Some Suggestions:
  • Become familiar with the person's medical history.
  • Assess their non-verbal behavior to help identify the cause of distress.
  • Watch for signs of urinary tract infection and other medical conditions.
  • Monitor medications for side effects.
Co-Existing Psychiatric Disorders:

Individuals with a previous diagnosis of psychiatric disorders, such as schizophrenia, "depression" or mania, and those with mental retardation are likely to exhibit more behavioral problems when they develop dementia than other individuals without psychiatric illnesses. Those with hallucinations or delusions and who are depressed or manic tend to exhibit more aggressive and agitated behavior.

Some Suggestions:
  • Consult with your physician about available medications, such as anti-depressants, anti-psychotics and other mood stabilizers, to control symptoms.
  • Provide reassurance.
  • Distract and redirect with other activities.
Environmental Factors:

Excessive noise, poor or glaring lighting and cold temperature in the home or a long-term care facility, and overcrowding in a group setting can increase agitation, screaming and aggressive behavior. Any change in the environment or routines, such as "bathing" and "eating", can cause frustration and agitation. As well, boredom that results from lack of activities, and conflicts among residents in a group setting can manifest in behavioral changes.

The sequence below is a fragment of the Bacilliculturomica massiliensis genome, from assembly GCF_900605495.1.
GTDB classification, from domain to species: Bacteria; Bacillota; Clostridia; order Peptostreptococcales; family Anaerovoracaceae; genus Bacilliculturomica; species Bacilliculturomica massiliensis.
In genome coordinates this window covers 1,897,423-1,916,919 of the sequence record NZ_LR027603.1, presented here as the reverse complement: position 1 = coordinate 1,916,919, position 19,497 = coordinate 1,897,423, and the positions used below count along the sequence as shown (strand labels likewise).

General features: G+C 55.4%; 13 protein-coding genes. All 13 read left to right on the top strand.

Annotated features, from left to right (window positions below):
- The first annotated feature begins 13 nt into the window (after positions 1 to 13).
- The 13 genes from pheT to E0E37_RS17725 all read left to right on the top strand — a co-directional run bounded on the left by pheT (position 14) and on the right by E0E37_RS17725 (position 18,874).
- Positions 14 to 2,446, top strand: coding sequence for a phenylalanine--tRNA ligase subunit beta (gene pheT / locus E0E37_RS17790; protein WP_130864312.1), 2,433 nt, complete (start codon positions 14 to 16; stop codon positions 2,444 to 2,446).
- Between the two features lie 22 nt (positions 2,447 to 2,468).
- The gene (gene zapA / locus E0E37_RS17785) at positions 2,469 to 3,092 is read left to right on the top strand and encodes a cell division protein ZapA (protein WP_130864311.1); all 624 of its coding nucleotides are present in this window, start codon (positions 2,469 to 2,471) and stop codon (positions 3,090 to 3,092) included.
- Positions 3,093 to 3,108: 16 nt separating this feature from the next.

Some Suggestions:
  • Reduce excess stimuli, such as the TV or radio.
  • Elevate the room temperature.
  • Ensure adequate lighting.
  • Carefully and gradually introduce changes in routine or the environment.
  • Provide activities that are simple and creative.
  • In a group setting, staff should anticipate the characteristics of each resident and adjust the environment accordingly.

Sensory Impairment:

Individuals with hearing or visual impairments tend to be more paranoid, hallucinate more, and feel more frightened and frustrated. For example, those with poor eyesight may not eat their food or they may be at risk for falls.

Some Suggestions:
  • Assess vision and hearing.
  • Ensure that individuals who wear glasses or hearing aids have them in place.
  • Evaluate problems such as cataracts, glaucoma or other eye diseases, and correct them with surgery, if feasible, or by creative environmental changes.
Factors Related to the Caregiver:

A caregiver's attitude and knowledge of dementia affect the care of individuals with the disease. The more one knows about dementia, the less likely they will be to resent certain behavioral problems. Individuals usually respond to a caregiver's mood and behavior accordingly.

Some Suggestions:
  • Become educated about the disease.
  • Learn effective "communication techniques" and how to cope with specific behavioral challenges.
  • Use a calm tone of voice combined with physical touch to convey reassurance.
  • Be patient and kind.
  • Take care of your own physical and mental health.
  • Remember that behavior problems result from the disease. Do not take things that the person says and does personally; it is the disease speaking.

©2007 Alzheimer's Foundation of America. All Rights Reserved